The policy space around “online safety” has been active in the last 18 months, with development from manifesto commitment through green paper to proposed white paper. The goal is developing a legislative and regulative programme that will, it is proposed, ensure that UK citizens are “safe” when they go online. With the proposed white paper anticipated in Autumn 2018, it is worthwhile to pause and reflect on the policy direction, drawing from both empirical and personal perspectives on working with children and young people, and what it means to be a young person growing up in this “digital age”. By taking these personal perspectives we unpick some of the policy direction and give concrete, practical examples of why we need to address online safety from a more holistic, multi-stakeholder, perspective. The two authors of this article bring differing, albeit complimentary, perspectives. One is an academic who has spent the last 15 years working with children and young people trying to understand how digital technology affects their lives, as well as working with NGOs, government and education providers to understand how me might be tackle the challenges they face. The other author is a 15- year-old who has grown up in a highly-connected world, and experienced the impact of “online safety policy” from both home and school environments.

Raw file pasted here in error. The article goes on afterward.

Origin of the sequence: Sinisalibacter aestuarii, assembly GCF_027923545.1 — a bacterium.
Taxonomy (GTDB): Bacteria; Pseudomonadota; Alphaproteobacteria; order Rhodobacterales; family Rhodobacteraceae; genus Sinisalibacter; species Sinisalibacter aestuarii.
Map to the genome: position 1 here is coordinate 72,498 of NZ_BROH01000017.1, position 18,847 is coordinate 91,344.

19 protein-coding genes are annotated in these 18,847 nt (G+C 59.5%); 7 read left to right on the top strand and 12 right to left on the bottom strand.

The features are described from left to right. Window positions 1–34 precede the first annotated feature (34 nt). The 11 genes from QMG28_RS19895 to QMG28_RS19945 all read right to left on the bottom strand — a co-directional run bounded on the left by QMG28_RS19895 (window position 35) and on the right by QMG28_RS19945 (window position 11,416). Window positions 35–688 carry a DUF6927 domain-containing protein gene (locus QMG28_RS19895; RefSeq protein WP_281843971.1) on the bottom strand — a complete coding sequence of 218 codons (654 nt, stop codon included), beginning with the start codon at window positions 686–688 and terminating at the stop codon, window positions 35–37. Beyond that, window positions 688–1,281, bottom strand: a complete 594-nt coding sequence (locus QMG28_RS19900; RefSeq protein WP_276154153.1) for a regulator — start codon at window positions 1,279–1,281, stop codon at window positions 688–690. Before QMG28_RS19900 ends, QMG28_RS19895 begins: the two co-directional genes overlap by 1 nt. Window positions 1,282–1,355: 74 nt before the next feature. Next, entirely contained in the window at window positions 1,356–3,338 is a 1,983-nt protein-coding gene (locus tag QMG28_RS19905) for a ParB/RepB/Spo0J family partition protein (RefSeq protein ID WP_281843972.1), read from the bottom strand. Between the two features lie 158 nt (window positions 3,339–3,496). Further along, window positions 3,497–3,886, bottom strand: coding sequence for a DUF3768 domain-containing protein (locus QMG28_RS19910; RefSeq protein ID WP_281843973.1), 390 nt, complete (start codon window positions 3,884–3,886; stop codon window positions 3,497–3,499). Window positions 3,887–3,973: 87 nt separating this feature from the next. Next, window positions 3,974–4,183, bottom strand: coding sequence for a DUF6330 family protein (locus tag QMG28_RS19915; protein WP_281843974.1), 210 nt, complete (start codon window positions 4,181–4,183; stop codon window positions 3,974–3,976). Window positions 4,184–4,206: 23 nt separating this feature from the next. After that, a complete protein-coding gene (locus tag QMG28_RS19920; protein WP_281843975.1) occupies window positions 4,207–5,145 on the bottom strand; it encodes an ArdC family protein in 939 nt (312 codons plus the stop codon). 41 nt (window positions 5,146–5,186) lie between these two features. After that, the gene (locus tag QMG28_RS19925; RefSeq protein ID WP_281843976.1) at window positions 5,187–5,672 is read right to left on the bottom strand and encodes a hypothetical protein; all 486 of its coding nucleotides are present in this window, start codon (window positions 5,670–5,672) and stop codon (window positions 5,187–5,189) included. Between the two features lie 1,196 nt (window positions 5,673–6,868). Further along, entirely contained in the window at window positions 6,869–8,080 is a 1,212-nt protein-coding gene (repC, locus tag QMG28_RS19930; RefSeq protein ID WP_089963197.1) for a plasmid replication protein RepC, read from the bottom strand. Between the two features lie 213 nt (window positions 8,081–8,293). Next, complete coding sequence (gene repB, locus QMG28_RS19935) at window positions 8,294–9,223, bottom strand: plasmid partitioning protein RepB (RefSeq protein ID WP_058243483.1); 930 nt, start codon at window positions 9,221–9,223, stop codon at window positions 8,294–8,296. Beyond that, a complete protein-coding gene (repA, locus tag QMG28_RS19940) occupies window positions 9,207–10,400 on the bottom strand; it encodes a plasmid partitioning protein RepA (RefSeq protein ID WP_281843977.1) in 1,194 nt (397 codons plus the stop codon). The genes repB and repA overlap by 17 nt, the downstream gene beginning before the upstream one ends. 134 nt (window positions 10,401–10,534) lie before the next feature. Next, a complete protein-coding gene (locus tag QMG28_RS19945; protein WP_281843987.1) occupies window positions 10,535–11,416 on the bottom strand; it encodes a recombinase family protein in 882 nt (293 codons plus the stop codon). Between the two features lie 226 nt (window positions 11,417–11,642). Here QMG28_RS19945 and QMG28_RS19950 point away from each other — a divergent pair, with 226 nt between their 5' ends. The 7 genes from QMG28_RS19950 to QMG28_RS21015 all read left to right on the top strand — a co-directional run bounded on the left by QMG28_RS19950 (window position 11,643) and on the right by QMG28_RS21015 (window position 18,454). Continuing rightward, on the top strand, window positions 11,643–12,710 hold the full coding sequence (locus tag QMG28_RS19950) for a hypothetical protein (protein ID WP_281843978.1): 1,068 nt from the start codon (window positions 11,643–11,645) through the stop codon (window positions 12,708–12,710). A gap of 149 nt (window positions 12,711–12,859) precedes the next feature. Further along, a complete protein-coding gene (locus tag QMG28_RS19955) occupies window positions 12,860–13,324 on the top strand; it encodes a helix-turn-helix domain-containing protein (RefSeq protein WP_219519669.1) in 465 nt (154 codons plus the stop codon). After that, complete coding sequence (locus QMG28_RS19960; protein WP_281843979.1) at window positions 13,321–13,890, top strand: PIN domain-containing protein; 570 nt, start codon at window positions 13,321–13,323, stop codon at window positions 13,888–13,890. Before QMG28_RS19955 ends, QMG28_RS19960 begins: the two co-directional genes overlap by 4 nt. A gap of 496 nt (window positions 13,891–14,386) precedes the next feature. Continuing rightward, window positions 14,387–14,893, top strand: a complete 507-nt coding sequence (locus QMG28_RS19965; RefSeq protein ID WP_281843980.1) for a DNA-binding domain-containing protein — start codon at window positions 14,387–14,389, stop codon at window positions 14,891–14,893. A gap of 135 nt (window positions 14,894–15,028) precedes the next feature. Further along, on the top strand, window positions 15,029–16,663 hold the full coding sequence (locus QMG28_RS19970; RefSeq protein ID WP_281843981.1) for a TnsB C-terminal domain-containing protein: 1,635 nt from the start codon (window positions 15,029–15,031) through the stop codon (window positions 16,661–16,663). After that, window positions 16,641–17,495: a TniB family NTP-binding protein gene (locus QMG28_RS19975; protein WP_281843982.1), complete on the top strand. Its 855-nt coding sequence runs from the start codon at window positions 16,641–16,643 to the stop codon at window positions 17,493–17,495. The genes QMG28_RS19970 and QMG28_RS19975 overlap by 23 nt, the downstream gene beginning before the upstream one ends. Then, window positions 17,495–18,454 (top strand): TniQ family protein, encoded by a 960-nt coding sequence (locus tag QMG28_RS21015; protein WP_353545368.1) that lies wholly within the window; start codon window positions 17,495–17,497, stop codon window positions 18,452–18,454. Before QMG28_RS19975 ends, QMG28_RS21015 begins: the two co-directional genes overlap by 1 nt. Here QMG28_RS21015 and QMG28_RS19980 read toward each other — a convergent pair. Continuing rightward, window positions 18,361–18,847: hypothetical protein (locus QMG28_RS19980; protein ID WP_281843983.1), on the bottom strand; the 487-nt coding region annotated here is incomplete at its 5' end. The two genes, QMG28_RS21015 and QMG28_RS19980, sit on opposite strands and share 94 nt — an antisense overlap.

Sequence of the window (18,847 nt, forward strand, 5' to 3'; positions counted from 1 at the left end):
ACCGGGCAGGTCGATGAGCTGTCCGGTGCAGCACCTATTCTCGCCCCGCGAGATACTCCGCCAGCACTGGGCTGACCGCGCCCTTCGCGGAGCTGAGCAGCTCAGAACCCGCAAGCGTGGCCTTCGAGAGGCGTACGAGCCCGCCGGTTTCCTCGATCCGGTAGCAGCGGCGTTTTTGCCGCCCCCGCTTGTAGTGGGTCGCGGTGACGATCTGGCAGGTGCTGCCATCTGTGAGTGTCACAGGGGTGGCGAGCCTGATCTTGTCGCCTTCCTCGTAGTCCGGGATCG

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Entertainment Law Review



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School of Society and Culture